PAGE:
Sunday, 1 May 2016
Cry 'God for Harry, England, and Saint George!'
The official theme was St George (dragons, England, etc.) and that was complemented by William Shakespeare (400th death anniversary) and Derek even picked up on my suggestion of "disturbing songs", from a theme brought up by the BBC.
Colin was for a start notable by his absence. It turned out that he had to return home when he realised he had forgotten the bottle of wine for the raffle so it was a sligtly belated start when Derek sang The Ballad Of English Literature. Paul was amazed to hear that the song was by Terry Eagleton, professor of English Literature. You'll notice that I didn't manage to find a recording of that song, and it started a string of such hard-to-find song, the next of which was Richard's own Puff And Bold Saint George, requested by Maggie S. Lesley sang the equally elusive Ballad Of Jack The Ripper (Horace Phlange, James Home, Thornton G Roper - published in 1974).
Mike took us into safer waters with Hal-an-Tow otherwise known as the Helston Furry Dance (Roud 1520). After that bit of raucous chorus singing, Tom calmed us down with his version of Carole King's You've Got A Friend.
Steve G sang Lady Franklin's Lament (Roud 487, Laws K9), followed by Steve C staying on a nautical theme with Bonny Ship The Diamond (Roud 2172).
Paul gave us two of his own songs with his usual intricate guitar accompaniment: Her Mother's Daughter began as a song about his granddaughter, but ended up as much about her mother when he realised the parallels, 28 years apart; Take This Song was his second offering.
Simon found his stock of England and Saint George songs a little depleted for various reasons, so he sang Jackson C Frank's Blues Run The Game, which at least mentions England. Colin could be more explicit in adherence to the theme with God Bless England (Peadar Kearney).
Jan was the last on round one, singing Tom Paxton's Last Thing On My Mind.
As already mentioned, Derek referred back to my challenge about disturbing songs in last week's blog report which mentioned him by name. He proposed as disturbing Sir Hugh Le Blond (Child 59). While I couldn't find a recording of that version, Sir Aldingar is the same song under a different title and with different characters. Colin disappointed Derek by declaring it "not disturbing" despite its content of infidelity, marital abuse, abuse of the disadvantaged and attack by biological weapon (though it should be noted that Leprosy is the worlds least infectious infectious disease but the King wasn't to know that) - and that's only in the first half of the song.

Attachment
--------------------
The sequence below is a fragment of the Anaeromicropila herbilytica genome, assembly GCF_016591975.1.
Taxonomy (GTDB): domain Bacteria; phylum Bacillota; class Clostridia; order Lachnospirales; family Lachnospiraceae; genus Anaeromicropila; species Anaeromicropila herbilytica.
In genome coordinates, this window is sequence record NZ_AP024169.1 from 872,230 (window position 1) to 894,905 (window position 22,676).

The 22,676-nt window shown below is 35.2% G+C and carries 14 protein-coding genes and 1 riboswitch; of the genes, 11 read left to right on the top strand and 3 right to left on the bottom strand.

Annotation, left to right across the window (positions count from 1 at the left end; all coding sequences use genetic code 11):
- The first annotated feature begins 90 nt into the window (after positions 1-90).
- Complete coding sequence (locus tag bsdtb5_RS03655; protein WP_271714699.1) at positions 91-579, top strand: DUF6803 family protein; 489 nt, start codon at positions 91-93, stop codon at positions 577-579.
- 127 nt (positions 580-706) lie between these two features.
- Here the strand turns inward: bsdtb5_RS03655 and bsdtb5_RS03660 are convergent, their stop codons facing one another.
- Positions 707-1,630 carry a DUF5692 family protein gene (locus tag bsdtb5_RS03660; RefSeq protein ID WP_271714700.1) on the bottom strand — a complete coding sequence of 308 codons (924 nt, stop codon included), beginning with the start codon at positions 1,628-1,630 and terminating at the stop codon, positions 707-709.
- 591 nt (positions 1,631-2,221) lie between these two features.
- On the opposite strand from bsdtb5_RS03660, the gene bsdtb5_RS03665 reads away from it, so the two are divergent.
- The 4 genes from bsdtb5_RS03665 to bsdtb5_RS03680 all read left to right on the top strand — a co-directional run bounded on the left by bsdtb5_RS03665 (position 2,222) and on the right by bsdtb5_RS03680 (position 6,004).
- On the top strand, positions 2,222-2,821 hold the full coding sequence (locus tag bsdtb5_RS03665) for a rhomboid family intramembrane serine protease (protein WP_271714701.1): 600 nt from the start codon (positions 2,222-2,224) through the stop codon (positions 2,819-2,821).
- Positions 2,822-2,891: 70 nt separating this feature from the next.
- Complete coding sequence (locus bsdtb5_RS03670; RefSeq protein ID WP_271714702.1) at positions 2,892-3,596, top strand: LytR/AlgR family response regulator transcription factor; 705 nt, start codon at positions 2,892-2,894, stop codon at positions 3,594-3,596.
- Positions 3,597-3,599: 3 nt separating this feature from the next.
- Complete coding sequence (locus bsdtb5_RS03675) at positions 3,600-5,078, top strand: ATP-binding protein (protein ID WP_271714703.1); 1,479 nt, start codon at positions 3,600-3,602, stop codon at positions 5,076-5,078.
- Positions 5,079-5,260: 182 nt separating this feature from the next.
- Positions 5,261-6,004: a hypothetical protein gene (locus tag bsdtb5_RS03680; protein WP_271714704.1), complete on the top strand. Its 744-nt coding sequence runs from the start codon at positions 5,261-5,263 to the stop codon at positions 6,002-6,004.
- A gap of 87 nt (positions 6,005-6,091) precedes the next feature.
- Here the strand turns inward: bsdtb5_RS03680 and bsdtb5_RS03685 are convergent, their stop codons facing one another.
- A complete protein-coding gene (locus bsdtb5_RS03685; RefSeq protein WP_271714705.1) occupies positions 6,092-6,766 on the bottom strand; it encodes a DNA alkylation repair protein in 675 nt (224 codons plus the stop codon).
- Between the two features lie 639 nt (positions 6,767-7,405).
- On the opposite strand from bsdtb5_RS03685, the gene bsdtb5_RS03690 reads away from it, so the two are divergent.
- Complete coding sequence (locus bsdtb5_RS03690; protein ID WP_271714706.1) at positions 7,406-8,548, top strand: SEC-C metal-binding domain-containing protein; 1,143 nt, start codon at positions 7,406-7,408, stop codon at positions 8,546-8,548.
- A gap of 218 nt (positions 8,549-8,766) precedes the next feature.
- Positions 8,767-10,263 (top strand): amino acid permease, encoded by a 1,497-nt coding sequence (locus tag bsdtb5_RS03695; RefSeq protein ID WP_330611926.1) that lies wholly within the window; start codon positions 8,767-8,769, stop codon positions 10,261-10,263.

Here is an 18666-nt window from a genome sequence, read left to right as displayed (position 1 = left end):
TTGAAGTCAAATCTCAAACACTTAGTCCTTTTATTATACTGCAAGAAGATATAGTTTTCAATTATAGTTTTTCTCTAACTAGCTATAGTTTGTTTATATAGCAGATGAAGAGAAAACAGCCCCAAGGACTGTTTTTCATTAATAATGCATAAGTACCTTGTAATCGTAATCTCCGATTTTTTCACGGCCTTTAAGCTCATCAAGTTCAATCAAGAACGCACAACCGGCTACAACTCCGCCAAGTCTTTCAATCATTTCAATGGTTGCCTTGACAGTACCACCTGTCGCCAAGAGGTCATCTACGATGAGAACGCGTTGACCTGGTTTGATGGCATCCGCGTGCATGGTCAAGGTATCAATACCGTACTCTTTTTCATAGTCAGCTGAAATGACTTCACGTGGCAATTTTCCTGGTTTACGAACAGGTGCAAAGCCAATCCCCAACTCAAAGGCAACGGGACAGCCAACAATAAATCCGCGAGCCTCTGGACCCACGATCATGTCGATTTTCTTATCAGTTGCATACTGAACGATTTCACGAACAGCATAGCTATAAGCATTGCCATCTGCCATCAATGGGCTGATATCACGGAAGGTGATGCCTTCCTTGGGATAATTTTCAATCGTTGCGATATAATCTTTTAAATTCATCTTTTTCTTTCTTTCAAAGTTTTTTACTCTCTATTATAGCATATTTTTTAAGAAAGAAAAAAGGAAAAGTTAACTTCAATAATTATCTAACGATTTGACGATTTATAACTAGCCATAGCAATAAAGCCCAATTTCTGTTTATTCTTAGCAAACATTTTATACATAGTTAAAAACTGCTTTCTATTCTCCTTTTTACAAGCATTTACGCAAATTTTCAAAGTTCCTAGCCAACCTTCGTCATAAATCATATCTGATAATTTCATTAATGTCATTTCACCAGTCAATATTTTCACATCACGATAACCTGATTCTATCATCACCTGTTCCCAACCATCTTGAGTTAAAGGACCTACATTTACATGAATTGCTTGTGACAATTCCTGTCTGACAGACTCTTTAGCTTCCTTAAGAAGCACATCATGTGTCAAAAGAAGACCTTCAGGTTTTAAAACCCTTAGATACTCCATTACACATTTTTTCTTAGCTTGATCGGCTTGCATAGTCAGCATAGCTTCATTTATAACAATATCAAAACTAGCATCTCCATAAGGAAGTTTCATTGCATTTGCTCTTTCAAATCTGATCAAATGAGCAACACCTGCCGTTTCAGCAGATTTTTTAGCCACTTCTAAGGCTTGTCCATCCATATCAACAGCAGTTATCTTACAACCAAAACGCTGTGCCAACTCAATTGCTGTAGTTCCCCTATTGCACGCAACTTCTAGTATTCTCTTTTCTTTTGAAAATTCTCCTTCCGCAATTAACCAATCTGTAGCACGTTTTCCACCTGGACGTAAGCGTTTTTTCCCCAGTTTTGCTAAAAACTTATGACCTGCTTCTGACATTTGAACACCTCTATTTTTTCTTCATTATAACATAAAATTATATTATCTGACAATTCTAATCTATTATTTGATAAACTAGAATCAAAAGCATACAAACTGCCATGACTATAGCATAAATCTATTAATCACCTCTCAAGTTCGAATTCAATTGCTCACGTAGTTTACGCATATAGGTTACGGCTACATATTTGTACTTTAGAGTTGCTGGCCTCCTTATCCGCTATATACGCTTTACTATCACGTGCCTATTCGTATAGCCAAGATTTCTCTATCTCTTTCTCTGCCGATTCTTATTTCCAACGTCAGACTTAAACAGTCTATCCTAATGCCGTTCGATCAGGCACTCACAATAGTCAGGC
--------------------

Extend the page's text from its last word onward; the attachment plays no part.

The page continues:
Mike reprised Wor Geordie's Lost His Penka, that song telling of our friend from the North East who lost his marble and after looking for it by various means in the drain between the back-to-back houses, finds it has been in his pocket all the time. mike had previously given as chorus before we officially started because Richard had similarly searched for his mobile phone only to find it in his pocket; luckily Richard had not employed "gun pooder" in The New Inn or Chris, the landlord, might have banned us. Incidentally, the reference to "terrier" in Mike's version of the song may not be to a dog but to a "tarrier" or toasting fork which, when attached to a "claes prop" probably makes more sense.
Simon managed more relevance in the second half than in the first with Marriott Edgar's monologue George And The Dragon which Colin nicely followed up with Richard Thompson's The New Saint George.
Derek challenged me to find his final song of the evening and I can say I have definitely failed with this one. His only clue apart from the song itself was that it was English. It may be relevant that the nearest matches I have found have been Scottish. All I can offer are some snatches of lyrics which I copied down as he sang: "What do you think of your ploughman now", "the wooden plough ploughed all", which becomes the refrain, being modified with each verse, "when the ploughman sowed all", "when the ploughman thrashed all", "when the ploughman did all".
Tom's final song of the evening was Your Song (Elton John, Bernie Taupin) after which there was just time for Steve G to finish off the evening with Bert Jansch's Courting Blues.
As far as I know there is no official theme this week but if nothing else, it is the first session of May, so that may suggest something. Whatever you think of, please be there on 6 May.
Here's a selection of songs sung during this session.
(Number of people present - 14, of whom 11 performed)